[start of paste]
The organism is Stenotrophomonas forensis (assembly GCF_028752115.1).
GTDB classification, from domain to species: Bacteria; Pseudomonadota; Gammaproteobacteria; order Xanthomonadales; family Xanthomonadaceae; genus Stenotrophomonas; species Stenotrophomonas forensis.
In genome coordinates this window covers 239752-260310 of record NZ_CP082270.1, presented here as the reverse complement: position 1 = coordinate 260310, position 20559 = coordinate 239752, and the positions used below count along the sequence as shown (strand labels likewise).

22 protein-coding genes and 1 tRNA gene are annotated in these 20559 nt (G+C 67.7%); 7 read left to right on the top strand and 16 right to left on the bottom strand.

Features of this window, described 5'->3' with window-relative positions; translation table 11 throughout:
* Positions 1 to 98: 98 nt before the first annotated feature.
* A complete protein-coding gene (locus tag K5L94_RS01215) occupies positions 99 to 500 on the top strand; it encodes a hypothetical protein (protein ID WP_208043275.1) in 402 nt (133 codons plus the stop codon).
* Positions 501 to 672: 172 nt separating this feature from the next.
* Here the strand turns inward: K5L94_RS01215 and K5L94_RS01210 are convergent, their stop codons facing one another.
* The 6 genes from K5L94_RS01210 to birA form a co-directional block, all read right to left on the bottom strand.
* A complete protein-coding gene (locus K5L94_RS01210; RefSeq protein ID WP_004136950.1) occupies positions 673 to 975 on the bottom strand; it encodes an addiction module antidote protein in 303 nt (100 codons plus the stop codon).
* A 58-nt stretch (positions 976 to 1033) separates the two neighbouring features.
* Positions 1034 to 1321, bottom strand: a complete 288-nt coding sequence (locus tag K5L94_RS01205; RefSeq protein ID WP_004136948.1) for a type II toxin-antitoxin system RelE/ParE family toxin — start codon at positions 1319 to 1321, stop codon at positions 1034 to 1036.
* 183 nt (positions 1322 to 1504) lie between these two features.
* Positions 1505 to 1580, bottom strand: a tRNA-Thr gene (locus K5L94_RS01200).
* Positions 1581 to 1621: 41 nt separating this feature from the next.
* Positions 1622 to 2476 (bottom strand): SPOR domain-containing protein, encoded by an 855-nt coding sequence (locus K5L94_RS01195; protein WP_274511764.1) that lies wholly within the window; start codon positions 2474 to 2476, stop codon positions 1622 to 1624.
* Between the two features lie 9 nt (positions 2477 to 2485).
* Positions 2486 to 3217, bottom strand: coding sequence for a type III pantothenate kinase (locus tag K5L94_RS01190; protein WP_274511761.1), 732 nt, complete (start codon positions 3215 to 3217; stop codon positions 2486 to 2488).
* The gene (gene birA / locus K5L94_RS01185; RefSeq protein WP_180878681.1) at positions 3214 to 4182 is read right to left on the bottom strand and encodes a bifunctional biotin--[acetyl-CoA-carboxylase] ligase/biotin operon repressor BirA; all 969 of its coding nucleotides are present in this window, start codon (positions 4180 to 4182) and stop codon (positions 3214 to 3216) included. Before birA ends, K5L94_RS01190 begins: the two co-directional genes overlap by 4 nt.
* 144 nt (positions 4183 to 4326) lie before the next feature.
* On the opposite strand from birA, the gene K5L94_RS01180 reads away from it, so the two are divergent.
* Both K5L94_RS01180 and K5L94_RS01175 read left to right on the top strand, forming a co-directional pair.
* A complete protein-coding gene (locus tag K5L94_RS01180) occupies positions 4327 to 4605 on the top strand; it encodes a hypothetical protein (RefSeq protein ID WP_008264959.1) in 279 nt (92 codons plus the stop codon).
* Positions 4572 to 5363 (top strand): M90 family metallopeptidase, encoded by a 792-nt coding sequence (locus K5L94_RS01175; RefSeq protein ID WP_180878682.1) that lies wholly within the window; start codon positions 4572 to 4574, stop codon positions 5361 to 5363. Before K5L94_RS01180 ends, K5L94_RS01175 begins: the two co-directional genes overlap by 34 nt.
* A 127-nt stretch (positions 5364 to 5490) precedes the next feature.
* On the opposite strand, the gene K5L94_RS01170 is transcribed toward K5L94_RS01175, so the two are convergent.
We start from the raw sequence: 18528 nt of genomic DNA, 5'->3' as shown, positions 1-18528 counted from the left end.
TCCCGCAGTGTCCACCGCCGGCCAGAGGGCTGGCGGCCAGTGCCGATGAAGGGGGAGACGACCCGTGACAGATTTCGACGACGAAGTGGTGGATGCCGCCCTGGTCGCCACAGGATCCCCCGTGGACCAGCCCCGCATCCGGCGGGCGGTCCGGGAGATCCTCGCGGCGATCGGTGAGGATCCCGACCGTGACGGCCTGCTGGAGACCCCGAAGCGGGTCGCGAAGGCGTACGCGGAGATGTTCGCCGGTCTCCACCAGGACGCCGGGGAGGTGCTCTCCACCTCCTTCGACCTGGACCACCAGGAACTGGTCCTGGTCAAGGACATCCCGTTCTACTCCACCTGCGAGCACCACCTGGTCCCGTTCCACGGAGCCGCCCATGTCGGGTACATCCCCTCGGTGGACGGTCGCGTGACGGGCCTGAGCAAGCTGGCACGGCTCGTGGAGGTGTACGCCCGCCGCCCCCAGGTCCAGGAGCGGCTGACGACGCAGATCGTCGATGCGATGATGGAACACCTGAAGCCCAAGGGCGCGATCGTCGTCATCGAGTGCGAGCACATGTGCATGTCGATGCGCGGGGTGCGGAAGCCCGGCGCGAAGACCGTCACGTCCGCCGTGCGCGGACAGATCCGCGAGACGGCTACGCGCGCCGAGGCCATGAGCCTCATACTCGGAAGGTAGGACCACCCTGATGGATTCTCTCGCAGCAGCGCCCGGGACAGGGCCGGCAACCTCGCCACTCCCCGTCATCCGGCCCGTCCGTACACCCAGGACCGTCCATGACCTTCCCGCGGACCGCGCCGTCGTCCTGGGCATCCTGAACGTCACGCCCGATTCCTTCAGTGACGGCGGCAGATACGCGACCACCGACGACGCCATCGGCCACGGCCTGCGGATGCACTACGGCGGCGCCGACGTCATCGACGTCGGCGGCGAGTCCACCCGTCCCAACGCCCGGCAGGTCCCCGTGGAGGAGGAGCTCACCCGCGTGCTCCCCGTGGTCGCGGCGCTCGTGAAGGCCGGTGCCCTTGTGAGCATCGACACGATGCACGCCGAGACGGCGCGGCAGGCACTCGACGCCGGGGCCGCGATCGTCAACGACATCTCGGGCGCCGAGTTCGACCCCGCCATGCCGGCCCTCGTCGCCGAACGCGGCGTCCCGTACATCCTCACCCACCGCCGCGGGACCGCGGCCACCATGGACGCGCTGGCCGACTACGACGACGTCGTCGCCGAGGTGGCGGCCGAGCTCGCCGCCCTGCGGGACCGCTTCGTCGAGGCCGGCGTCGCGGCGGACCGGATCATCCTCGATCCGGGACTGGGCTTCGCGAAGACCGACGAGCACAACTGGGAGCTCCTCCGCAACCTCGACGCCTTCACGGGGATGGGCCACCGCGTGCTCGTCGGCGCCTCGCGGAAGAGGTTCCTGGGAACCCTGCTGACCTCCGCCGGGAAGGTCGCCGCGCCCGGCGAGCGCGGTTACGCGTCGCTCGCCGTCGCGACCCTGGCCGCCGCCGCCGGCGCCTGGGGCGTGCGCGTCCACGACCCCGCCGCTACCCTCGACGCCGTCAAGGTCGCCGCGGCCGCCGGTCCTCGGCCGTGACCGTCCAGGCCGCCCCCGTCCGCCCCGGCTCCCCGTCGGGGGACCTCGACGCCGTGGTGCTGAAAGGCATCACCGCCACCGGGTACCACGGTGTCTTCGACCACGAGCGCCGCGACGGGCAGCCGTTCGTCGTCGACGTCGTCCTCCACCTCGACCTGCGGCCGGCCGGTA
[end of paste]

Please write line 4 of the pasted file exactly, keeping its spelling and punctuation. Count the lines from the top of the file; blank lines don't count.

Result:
22 protein-coding genes and 1 tRNA gene are annotated in these 20559 nt (G+C 67.7%); 7 read left to right on the top strand and 16 right to left on the bottom strand.